The Supreme Court of Canada was recently asked to deal with a criminal law situation involving smartphone security.
An Ontario man who was charged with second-degree murder had his smartphone seized by police. When they attempted
to execute a search warrant to retrieve data on the phone, it was found to be locked using a digital swipe pattern.
When the police applied without notice to the accused for a search warrant, that application was accompanied by another
application to compel the accused to produce the swipe pattern.
The judge hearing the initial applications granted the search warrant but denied granting the assistance order. He left opportunity for the Crown to re-apply for the assistance order, but upon notice being given to the accused.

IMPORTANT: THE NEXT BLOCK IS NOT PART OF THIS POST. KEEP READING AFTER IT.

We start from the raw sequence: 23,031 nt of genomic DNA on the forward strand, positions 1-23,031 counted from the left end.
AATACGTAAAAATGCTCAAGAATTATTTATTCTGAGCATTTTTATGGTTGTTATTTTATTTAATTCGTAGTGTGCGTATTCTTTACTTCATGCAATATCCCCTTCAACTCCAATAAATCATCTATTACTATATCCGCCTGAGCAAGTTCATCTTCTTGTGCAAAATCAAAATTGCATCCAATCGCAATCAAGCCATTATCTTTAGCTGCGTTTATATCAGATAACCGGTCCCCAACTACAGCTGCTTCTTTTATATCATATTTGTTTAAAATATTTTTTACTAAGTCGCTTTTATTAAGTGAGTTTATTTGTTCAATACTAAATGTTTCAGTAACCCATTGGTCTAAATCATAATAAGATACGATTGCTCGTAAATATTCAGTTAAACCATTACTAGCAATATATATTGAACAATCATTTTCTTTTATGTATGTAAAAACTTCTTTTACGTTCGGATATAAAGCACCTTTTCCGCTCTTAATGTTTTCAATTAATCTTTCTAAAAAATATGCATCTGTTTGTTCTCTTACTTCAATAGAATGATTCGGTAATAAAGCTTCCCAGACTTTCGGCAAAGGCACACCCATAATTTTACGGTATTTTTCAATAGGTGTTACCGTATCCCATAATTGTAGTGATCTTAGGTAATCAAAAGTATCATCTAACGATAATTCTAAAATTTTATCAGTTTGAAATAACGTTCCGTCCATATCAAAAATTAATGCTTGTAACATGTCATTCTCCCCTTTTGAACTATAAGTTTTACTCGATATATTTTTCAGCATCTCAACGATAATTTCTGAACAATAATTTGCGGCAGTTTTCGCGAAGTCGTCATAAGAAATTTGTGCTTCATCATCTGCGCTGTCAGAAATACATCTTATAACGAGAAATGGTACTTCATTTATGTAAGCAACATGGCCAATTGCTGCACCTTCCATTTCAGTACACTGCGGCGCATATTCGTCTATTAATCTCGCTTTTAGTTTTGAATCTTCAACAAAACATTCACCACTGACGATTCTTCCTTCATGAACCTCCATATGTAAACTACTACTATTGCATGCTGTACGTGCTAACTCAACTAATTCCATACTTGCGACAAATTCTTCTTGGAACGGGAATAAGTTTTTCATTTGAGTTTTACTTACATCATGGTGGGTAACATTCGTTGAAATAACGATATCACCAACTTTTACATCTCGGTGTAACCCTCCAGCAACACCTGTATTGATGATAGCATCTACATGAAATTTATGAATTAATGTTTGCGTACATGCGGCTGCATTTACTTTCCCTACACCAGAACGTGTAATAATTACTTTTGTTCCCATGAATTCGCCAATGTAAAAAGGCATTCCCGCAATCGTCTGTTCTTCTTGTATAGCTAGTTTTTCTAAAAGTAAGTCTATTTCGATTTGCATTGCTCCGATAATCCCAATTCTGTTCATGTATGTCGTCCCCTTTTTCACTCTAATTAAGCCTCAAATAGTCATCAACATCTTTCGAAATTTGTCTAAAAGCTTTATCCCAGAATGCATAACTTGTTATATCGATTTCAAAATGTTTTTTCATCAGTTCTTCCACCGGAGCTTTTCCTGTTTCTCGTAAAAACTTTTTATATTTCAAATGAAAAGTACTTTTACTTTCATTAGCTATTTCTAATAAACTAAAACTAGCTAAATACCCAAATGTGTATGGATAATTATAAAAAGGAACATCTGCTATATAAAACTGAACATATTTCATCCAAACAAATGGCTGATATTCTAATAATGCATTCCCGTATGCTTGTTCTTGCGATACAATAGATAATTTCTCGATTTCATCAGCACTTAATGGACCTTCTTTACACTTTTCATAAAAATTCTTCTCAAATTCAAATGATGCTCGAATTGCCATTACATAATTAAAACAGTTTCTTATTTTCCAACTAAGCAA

The Crown re-applied upon notice to the accused.
The motion judge dismissed the application for an assistance order, and the Supreme Court of Canada dismissed that Crown appeal for want of jurisdiction.
Since law dealing with smartphones and other electronic devices are still new and developing, this is a case of interest to those who work frequently with electronics.
Jim is a Partner at Rowanoak Law Office.
Rowanoak Law Group LLP
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